Friday, January 26, 2007

RV Camping in the 416

Did you know that Toronto doesn't have one spot in the city to accommodate a bunch of RVs? The answer probably never crossed your mind. Meanwhile City Councilor Case Ootes has been pushing for it for months and finally got to make his case this week at City Hall. He thinks we're missing out on an increasing demographic of RV tourists coming to TO, and he's probably right. There are about 7 million RVs in the US, one for every 12 car owning households. Imagine if we could attract even a tiny portion of that touring crowd.

Now the question is where to put the homes-on-wheels. I've heard Walmart lets people in RVs camp out in their parking lots, but it's not something I'd want to wake up to on my vacation. Instead, Downsview Park and the CNE grounds are being proposed, since both areas connect to transit. A CNE RV park would likely offer great views of the city and become a coveted camping spot but it would be hard to forget you're cramped between two major roadways. While we are talking about people who spend much of their time on (or near) the road, an RV park in Downsview, surrounded by trees and nature, has better potential to offer travelers a getaway in the city while still in the middle of it.

See what people are saying about it on blogTO.

image: Photocat62

Thursday, January 25, 2007

Line-ups at Lululemon Warehouse Sale

According to Anita Clark's website I want - I got, and mass emails quickly circulating around the city, Lululemon is having another huge warehouse sale. You can expect massive line-ups but also bargain prices for otherwise pricey yoga gear. I know the image of Lululemon-clad girls running about town has become a bit cliche, so if you'd rather avoid the stereotype Roots, Fila, and Old Navy offer yoga lines too.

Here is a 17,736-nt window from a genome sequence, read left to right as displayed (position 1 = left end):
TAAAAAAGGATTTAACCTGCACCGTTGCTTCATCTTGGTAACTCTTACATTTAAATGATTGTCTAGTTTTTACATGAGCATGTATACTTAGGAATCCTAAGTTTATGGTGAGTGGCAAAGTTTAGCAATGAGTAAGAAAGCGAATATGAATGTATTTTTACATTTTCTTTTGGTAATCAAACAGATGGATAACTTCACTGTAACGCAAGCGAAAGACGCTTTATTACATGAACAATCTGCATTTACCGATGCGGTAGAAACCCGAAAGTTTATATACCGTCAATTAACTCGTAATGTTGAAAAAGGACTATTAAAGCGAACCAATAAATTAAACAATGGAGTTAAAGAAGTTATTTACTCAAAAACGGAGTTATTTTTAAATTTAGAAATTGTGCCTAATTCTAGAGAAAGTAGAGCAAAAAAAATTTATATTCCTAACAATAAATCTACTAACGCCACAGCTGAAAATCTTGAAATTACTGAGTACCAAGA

Since I'm back on the yoga track, hitting Bikram classes a few times a week, I feel like I spend most of my extra time doing laundry. That's one good reason to for me to pick up some more gear. Most of Lululemon's yoga tops and bottoms are made with material that wicks away moisture too so it'll be easier to handle the heat when my Bikram's instructor jacks the thermostat to 40C+. You wouldn't catch me dropping $50 for a bra top or $75 on stretchy pants so I think I'll hit the sale like everyone else does to find some bargains.

See what people are saying about it on blogTO

Location: 473 Adelaide Street West.
Sale starts today and runs until Sunday
Everyday 10AM-7PM

Wednesday, January 24, 2007

A Better Plan for Parkdale

Parkdale residents and politicos assembled Monday night to debate the question "Where Goes The Neighborhood?" The idea was to tackle the hot topic of gentrification. I'd attended hoping that, somehow, we could all band together to create a vision for the wayward community, but hope was not to be found. With widely respected panelists such as Spacing's Matthew Blackett and the brain behind 401 Richmond, Margaret Zeidler, I'd hoped we'd do more than establish affordable housing as a priority and bash the former Harris government. Area MPP Cheri DiNovo stood up for comment too, saying she's asked for 20,000 units of affordable housing to be built in this part of TO. I'm not sure where she intends to put it though, maybe that should have been on the debate agenda instead.

As it stands amongst other Toronto communities, Parkdale currently has a large percentage of renters and, Councilor Gord Perks pointed out, is one of only a few communities that still has legal rooming houses. Perhaps Parkdale is already doing its fair share to support those in the city with lower incomes and it may not have the infrastructure in place to help the resource dependant community. Parkdale is like Kensington was years ago, a place where newcomers to Toronto settle and try to build a future. Many young families are moving in as well, renovating homes and taking pride in their new neighborhood. No one wants any displacement of current residents however, so what it needs is a plan for growth and a way to ensure that rent and property taxes don't skyrocket.